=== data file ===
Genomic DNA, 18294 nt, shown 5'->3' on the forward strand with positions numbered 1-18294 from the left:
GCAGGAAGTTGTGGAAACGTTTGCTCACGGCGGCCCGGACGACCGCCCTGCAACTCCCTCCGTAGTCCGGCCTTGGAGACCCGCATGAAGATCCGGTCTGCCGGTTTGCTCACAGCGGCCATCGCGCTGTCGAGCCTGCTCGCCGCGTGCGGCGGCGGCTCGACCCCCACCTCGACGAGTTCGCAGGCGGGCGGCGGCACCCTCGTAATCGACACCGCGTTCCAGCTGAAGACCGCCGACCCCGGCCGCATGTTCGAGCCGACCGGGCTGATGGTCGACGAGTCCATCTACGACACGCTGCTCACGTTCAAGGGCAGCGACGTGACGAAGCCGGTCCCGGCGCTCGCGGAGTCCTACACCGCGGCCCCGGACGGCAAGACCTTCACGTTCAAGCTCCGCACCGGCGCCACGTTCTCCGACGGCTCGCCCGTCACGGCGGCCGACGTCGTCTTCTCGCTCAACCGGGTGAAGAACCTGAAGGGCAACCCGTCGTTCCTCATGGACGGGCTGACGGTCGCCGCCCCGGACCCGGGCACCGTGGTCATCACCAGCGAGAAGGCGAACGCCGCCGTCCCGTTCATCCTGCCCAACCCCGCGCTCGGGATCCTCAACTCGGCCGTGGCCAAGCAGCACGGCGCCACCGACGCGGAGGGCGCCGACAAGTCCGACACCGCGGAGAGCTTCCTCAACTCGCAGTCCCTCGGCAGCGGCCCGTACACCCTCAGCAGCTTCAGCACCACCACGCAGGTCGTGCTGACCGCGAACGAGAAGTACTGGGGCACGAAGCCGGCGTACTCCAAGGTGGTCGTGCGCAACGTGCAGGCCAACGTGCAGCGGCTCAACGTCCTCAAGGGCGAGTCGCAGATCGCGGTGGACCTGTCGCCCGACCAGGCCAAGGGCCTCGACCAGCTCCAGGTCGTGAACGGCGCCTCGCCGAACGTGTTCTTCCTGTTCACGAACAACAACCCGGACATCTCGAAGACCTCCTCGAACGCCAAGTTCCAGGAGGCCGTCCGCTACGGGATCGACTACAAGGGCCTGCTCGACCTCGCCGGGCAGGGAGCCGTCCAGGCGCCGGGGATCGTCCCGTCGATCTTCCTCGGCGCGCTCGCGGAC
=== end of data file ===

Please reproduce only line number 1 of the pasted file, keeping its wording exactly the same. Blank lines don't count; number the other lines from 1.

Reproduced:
Genomic DNA, 18294 nt, shown 5'->3' on the forward strand with positions numbered 1-18294 from the left: